anyone the police or the hangman or someone would stop my working for

algebra. Besides I felt that all stormy passions in themselves

interfered between me and algebra. Hate and revengefulness,as well as

love and fear, vanished, like burned paper, when they threatened to

interfere between me and algebra (34)."

- from The Forging of Passion into Power (London: C.W. Daniel Company,

1910), found online at http://www.troubling.info

mathmom found the perfect web site to search (sorry, I'm not sharing that at this time!) and commented:

The only woman I could think of before searching was Ada Lovelace and I didn't think the photo was her, though I'm pretty bad with faces. If I'd found a different photo of Boole, I might not have been sure it was the same woman.

I'll leave Mary's picture up there for a couple of weeks. I will probably do this contest biweekly from now on due to 'overwhelming' response!

Posted by Dave Marain at 5:58 AM 0 comments Links to this post

Labels: contest, Name that Mathematician

## Thursday, December 6, 2007

### Does doubling an integer double the number of factors? A Deeper Investigation for Middle School

NOTE: PLS READ THE COMMENTS FOR A DETAILED DISCUSSION OF THIS PROBLEM, WHICH SHOULD PROVE QUITE CHALLENGING FOR MOST MIDDLER SCHOOLERS.

The previous activity I posted regarding integers that have exactly four factors might lead to some interesting discussion regarding a general description of such numbers. All of these kinds of problems could be handled by simply giving students the general rule for determining the number of factors of any positive integer. I have given this well-known number theoretic formulation in earlier posts, so I won't review that at this time. However, there is a greater benefit to be derived from having students investigate these relationships. The following activity should be adapted to meet the needs of your students.

Some educators react to these kinds of deeper investigations with reactions like:

(a) I have a curriculum to cover. I don't have time for this.

(b) Unless this kind of question appears on state testing, it's simply not practical for me to do this.

(c) My students are just not ready for this kind of thinking.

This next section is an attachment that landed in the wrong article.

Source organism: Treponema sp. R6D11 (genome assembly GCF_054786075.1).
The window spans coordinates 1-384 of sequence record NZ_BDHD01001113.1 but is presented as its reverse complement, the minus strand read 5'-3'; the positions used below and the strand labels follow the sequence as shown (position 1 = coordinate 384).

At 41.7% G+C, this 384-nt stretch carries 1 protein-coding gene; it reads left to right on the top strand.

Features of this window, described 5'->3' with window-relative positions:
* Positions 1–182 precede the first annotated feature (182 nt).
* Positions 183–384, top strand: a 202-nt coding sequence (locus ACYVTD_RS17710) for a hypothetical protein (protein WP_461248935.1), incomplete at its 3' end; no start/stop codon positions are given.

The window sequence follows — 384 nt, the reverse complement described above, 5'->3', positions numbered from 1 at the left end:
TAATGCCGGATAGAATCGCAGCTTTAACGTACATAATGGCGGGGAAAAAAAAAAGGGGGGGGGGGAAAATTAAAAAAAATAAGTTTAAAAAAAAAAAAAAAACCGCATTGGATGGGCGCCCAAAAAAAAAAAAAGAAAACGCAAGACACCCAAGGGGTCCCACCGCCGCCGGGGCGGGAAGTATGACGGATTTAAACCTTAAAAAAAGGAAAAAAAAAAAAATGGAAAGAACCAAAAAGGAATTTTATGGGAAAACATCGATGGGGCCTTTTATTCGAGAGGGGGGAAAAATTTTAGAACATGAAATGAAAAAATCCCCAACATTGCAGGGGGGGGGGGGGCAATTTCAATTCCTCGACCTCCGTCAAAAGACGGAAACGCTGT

(d) Dave, you're out of the classroom now, so you're forgetting the realities of most classrooms. Some students don't know their basic facts and you want me to do higher-order thinking! Gee, Dave, are you forgetting we have classified children mainstreamed in our classes? Get real!

(e) Dave, stop suggesting HOW we should teach and just give us the problem. You're trying to impose your style on others - it doesn't work - we each bring our own style to a lesson.

[Comment: I have strong reactions to some of the above, but then I'd be arguing with myself! I'll respond to some of these in the comments section or devote an entire post to these critical issues if my readers decide to respond to this.]

I'm certainly not suggesting that these kinds of explorations should BE the curriculum. There must be a balance between these problem-centered approaches and skills development. I am suggesting there needs to be some time devoted to deeper cognitive processes to foster mathematical development. The following investigation is far from one inch deep! I may continue it later but I'm hoping some will suggest extensions, make comments or report back how it played out in real classrooms (also how it was adapted/revised).

INVESTIGATION/READER CHALLENGE

Part I

1. The number 6 has 4 factors: 1,2,3,6 (or in paired form: 1,6;2,3).

Suggested Questions:

If we double the number 6, what do you think will happen to the number of factors? Will it increase or stay the same? Will the number of factors also double?

Mathematicians, like scientists, make conjectures or educated guesses, but not wild guesses! We need some evidence or data on which to base our conjectures. With your partner, fill in (and possibly extend) the following table, then formulate your conjecture using correct mathematical language:

Positive Integer.................Number of Factors

6...........................................4

12.........................................____

24........................................____

48.......................................____

Do you think we have enough data to make a conjecture or should we continue the table? Record your observations and then state your conjecture or 'rule'.

Teacher Tip: Depending on the maturity of the group and their experience with these kinds of formulations, you may want to start them off with a prompt:

If we double a positive integer, the number of factors _______________.

Many students will be convinced they have found a mathematical rule that will always work. That's one of the objectives of this investigation: To help them understand that

(a) Pattern recognition does not a rule prove!

(b) The conjecture is based on starting from the number 6. There is no basis for assuming that their 'rule' will be valid if we start from a different positive integer!